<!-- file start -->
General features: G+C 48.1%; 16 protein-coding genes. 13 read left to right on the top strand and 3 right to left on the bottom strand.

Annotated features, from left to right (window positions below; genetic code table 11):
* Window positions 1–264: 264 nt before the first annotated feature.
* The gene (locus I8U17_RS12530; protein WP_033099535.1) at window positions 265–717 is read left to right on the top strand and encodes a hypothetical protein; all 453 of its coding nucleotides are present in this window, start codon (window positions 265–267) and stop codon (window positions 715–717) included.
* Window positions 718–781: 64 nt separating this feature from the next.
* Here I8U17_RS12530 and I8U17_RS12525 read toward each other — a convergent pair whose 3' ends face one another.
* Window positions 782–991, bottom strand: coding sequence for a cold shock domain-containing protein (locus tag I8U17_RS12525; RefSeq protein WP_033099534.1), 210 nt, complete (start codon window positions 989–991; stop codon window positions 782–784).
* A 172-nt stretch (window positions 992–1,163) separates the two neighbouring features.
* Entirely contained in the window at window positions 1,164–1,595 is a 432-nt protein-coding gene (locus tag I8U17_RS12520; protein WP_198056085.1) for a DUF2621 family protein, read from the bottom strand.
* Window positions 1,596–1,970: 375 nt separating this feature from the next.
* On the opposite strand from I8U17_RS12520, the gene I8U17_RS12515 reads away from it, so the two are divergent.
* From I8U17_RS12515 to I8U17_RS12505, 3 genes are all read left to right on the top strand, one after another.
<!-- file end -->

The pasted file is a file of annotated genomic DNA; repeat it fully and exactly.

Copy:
General features: G+C 48.1%; 16 protein-coding genes. 13 read left to right on the top strand and 3 right to left on the bottom strand.

Annotated features, from left to right (window positions below; genetic code table 11):
* Window positions 1–264: 264 nt before the first annotated feature.
* The gene (locus I8U17_RS12530; protein WP_033099535.1) at window positions 265–717 is read left to right on the top strand and encodes a hypothetical protein; all 453 of its coding nucleotides are present in this window, start codon (window positions 265–267) and stop codon (window positions 715–717) included.
* Window positions 718–781: 64 nt separating this feature from the next.
* Here I8U17_RS12530 and I8U17_RS12525 read toward each other — a convergent pair whose 3' ends face one another.
* Window positions 782–991, bottom strand: coding sequence for a cold shock domain-containing protein (locus tag I8U17_RS12525; RefSeq protein WP_033099534.1), 210 nt, complete (start codon window positions 989–991; stop codon window positions 782–784).
* A 172-nt stretch (window positions 992–1,163) separates the two neighbouring features.
* Entirely contained in the window at window positions 1,164–1,595 is a 432-nt protein-coding gene (locus tag I8U17_RS12520; protein WP_198056085.1) for a DUF2621 family protein, read from the bottom strand.
* Window positions 1,596–1,970: 375 nt separating this feature from the next.
* On the opposite strand from I8U17_RS12520, the gene I8U17_RS12515 reads away from it, so the two are divergent.
* From I8U17_RS12515 to I8U17_RS12505, 3 genes are all read left to right on the top strand, one after another.